People want to buy shoes and toys and electronics, but one thing most people don’t want to buy is information. Unless information is unique in some way (uniquely good in the case of something like the New York Times, which has made a paywall work, or uniquely available in the case of some very local news sites), people will migrate to wherever it is free. So monetizing online information has become increasingly tricky.
So companies have come up with several ways to try to make money off of interactive sites.
The first, for people who want to learn things, is the paywall model. This isn’t really new. It’s the same subscription model that print news and magazines have used for years. This only really succeeds if your content is, in some way, unique. Often, this means that you are hyperlocal or that you have a deep expertise in a niche content area. Preferably this locality or users of this unique content also have the financial resources to make a subscription plausible.
The second model, for people who want to do things, is the freemium model. In this model, which you can see in companies like Buffer, Skype and Hootsuite, a basic level of service is free, and this is what most people will use. However, a more advanced level with increased functionality is also available for a price. Those who pay the price pay for the service for everyone. This can work well if you a) have a quality product and b) there is a pool of users who will need the increased functionality.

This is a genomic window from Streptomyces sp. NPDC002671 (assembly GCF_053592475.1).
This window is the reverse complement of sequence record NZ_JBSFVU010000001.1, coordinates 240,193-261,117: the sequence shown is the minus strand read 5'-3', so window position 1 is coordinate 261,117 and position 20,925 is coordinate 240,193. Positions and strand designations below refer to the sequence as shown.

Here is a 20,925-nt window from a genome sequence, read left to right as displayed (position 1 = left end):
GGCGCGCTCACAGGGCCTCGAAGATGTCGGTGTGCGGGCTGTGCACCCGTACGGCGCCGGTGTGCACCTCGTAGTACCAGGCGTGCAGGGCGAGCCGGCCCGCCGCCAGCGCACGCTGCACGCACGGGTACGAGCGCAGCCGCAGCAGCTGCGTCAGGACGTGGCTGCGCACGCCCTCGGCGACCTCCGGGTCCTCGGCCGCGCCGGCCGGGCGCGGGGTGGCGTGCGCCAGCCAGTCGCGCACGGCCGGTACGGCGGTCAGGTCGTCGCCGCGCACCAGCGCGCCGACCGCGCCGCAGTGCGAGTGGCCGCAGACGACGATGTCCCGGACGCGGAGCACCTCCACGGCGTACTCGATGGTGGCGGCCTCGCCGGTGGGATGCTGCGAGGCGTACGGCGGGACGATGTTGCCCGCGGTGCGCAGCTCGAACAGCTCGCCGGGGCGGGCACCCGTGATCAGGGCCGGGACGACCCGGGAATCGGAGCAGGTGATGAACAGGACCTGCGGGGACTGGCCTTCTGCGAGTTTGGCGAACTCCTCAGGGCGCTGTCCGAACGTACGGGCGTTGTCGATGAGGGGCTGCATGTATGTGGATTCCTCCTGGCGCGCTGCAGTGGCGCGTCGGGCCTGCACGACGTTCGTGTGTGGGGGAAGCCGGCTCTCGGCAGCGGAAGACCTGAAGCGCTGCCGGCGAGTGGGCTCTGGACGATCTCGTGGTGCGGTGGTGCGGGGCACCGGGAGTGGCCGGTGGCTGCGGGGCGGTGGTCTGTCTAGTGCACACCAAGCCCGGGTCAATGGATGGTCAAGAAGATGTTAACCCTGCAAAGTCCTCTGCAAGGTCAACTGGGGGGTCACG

The third model, for all kinds of people, is the advertising model. This is similar to the funding model for mass communication that has been around for all of recent history. Companies who deliver content sell ads to other companies. Users see the ads when they access the content. If you are the delivering company, a very functional site with relevant content is key to getting users to visit the site and to your getting paid. Newer is the targeted advertising model. One of the attributes of interactive media is that creators can get reliable information about the people who use news or information. Where they come from. Where else they have been. What they do on the site. Imagine you are a TV network, and you have someone who visit your site to watch streaming episodes of say Big Bang Theory. When that same user looks at stories on your news site, you know that they like Big Bang, and you can serve them an ad for a Bazinga! T-shirt. By using tracking, you serve more relevant ads that may get more people to buy things, and you win. If your tracking shows that this user always clicks on stories about auto racing, you can also have his page load with any racing stories he hasn’t clicked on. Every time he clicks, he goes to a new page and sees different ads and you win.
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